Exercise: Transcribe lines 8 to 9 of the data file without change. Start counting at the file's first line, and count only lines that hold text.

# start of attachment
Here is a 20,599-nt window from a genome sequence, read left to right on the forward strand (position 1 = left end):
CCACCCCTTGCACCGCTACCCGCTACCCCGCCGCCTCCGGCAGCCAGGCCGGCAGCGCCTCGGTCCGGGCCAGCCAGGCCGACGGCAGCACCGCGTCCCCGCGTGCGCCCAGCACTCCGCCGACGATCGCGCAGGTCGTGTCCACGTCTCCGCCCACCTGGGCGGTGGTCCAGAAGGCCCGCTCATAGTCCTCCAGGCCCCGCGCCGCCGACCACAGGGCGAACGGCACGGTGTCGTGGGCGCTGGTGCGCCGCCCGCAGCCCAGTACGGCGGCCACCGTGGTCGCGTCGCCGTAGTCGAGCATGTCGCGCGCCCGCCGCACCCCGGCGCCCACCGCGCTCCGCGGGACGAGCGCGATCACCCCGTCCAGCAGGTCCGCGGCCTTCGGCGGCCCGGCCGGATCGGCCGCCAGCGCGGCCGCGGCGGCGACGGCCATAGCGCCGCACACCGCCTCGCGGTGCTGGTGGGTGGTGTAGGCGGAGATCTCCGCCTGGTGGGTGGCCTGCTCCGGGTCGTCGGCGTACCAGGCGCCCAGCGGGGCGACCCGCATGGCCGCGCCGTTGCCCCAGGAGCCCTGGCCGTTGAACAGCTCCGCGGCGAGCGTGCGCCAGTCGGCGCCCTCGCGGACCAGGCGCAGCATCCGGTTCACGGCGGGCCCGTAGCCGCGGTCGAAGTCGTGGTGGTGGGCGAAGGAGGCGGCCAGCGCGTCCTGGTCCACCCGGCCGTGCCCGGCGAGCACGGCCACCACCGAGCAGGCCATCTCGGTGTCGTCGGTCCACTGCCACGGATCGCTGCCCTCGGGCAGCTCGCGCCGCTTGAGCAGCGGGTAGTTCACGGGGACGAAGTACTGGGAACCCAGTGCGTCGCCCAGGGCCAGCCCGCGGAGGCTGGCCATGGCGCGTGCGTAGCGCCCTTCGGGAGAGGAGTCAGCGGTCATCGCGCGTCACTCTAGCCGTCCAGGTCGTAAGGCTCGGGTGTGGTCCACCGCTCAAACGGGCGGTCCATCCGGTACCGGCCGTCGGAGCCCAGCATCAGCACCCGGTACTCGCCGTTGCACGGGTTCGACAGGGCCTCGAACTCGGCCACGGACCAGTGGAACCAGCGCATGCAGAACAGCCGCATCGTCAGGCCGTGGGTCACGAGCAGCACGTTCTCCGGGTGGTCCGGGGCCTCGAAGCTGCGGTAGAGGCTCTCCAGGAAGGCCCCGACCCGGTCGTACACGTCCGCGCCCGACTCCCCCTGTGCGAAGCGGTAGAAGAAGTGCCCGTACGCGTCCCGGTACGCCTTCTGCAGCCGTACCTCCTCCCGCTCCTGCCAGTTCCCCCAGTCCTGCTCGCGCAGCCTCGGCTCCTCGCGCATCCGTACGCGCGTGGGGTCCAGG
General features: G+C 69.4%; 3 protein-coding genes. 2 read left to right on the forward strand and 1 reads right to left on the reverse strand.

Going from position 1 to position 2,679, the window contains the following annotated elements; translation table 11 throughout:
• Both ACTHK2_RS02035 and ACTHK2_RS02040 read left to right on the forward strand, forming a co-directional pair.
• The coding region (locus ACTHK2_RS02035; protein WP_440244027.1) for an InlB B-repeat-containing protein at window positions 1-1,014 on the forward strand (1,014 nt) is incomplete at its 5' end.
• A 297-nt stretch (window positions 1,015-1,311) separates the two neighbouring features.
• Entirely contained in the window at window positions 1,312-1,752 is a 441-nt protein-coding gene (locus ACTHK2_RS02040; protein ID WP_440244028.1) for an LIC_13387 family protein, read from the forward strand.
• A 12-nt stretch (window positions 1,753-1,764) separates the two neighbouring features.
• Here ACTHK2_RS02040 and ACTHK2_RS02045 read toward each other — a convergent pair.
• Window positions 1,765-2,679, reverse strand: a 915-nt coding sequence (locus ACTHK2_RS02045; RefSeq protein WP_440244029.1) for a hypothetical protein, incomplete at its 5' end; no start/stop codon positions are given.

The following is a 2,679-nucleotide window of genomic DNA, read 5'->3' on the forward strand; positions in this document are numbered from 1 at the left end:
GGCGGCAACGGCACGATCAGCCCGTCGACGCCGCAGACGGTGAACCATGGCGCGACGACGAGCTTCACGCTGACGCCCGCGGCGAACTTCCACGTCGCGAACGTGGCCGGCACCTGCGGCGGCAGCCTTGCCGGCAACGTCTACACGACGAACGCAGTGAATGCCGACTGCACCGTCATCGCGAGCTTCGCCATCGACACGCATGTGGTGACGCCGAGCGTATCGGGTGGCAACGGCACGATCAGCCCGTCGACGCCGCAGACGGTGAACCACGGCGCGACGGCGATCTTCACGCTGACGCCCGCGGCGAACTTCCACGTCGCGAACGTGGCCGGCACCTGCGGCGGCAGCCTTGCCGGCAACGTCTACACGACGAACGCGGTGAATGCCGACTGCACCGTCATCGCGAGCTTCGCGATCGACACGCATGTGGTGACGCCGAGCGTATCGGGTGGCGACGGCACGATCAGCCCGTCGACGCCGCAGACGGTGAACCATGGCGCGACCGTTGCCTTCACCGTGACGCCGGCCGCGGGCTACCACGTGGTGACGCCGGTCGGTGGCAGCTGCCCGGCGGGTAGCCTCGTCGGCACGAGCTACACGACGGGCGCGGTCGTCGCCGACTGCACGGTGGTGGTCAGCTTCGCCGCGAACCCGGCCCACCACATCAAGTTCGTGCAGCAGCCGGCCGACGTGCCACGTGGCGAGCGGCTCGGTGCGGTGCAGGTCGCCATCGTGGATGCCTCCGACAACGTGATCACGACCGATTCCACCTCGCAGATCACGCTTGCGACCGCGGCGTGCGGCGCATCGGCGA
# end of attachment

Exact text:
• Entirely contained in the window at window positions 1,312-1,752 is a 441-nt protein-coding gene (locus ACTHK2_RS02040; protein ID WP_440244028.1) for an LIC_13387 family protein, read from the forward strand.
• A 12-nt stretch (window positions 1,753-1,764) separates the two neighbouring features.